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Tuesday, September 05, 2006

Campaign 06' Kicks Off; R's Fret Over Possible Dem State Sweep, Plus: Armijo's Withdrawal; Dems Get Nervous; Could He Stay In? 

Despite an epic ethics scandal that will again move into the limelight today, and rapidly increasing spending that has raised concern over our state's future economic health, Mr. & Mrs. New Mexico appear to be in no mood to shake up the political landscape. In fact, Alligators on both sides of the aisle are saying if the election were held today the most likely outcome would be a Democratic sweep of all statewide offices.

The latest evidence that the ethics card may turn out to be a joker comes in the ABQ Journal poll on the Governor's race in which Big Bill is getting 57% support, compared to R John Dendahl's 28%. This follows blow out re-elect numbers for Dem Senator Bingaman and a 14 point lead (40-26) for Dem James Lewis over Demesia Padilla in the Treasurer race, the one contest you would think the R's would be best positioned for after the historic scandal. The only good news for the R's is that there is time, but not much. Early voting starts Oct. 10.

Against this backdrop we called one of our veteran R blog analysts, Greg Payne, to frame Campaign 06' from his perspective. The former state legislator, ABQ city councilor, consultant to Gary Johnson's 98' Guv campaign, as well as a bevy of local contests, had a crystal clear crystal ball in 04' when he called all the major races on this blog and nailed the Electoral College Prez vote. But what has he done for us lately? Let's put him to work.

"The Governor's race is an uphill battle for Dendahl, but we all knew that. The concern now is the impact on the down-ballot races, especially for land commissioner." Said Payne who is now transit director for the city of ABQ.

That race features GOP incumbent Pat Lyons who pulled off the upset in 02', giving the R's the spot for only the second time in decades. This time he faces Dem and ex-commissioner Jim Baca who is underfunded compared to Lyons' $500,000. Monday night the ABQ Journal hit with its first poll on the race, showing Baca leading, but by just five points. It was Baca 41% and Lyons 36%. The Journal did not print the undecided, but we assume it is the remainder, or 23%. But, Payne explains, the extreme weakness at the top of the ticket, with the R Guv and senate candidates polling in the upper 20's this close to Election Day, is a red flag for Lyons and all down-ballot R's.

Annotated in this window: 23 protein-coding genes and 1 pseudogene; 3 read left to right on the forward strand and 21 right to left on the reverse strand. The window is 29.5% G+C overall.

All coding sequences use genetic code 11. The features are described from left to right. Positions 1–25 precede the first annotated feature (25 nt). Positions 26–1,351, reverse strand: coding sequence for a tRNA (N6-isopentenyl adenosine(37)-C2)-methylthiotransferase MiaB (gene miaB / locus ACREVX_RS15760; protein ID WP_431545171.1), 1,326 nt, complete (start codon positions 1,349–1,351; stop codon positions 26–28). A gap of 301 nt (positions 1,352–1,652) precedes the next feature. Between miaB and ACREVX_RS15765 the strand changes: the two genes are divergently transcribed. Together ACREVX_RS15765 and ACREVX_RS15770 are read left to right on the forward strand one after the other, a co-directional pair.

"John needs to consolidate the Republican vote, and fast. The most telling number in the Sanderoff poll is the 83% support (GOP U.S. Rep.) Heather Wilson is getting. That compares to Dendahl's 53%. The hangover from the drug legalization controversy and other internal party battles when he was chairman is clearly there. I think he should focus on government overspending and border security--issues Republicans can rally around. An all-attack campaign on Richardson, which may be coming, will probably not be enough.

"I do expect Richardson to attack Dendahl. He wants the 60% to launch his presidential ambitions. As things stand now, I expect him to get there." Analyzed Payne.


Payne said the R's have solid statewide candidates, pointing to political newcomer and attorney general candidate Jim Bibb as one of them, but he said Bibb's profile has been too low. Bibb did start TV ads recently, but otherwise has been quiet. He has been touted as a GOP Golden Boy, but Dem Gary King is now heavily favored, with the ABQ Journal poll released Monday night giving King a 20 point lead, 47% to Bibb's 27% and 26% undecided. Also, if Bibb starts to move, the King camp can be expected to remind conservative voters that Bibb is the son-in-law of former Democratic Guv Toney Anaya who has been supportive of drug legalization and who has taken an active role in the campaign.

Traditionally, the R's come alive late in the game, Payne explained. But with the candidates starting so far back there may simply be too much ground to make up.

While R's losing all the statewide contests would be painful, if not unusual, Payne is most concerned about Rep. Wilson. "She is running a letter-perfect campaign, but I have never seen the national environment so challenging. I expect the Democrats to take the U.S. House. I don't have a call on Heather, except to say she needs to continue what she is doing and more of it."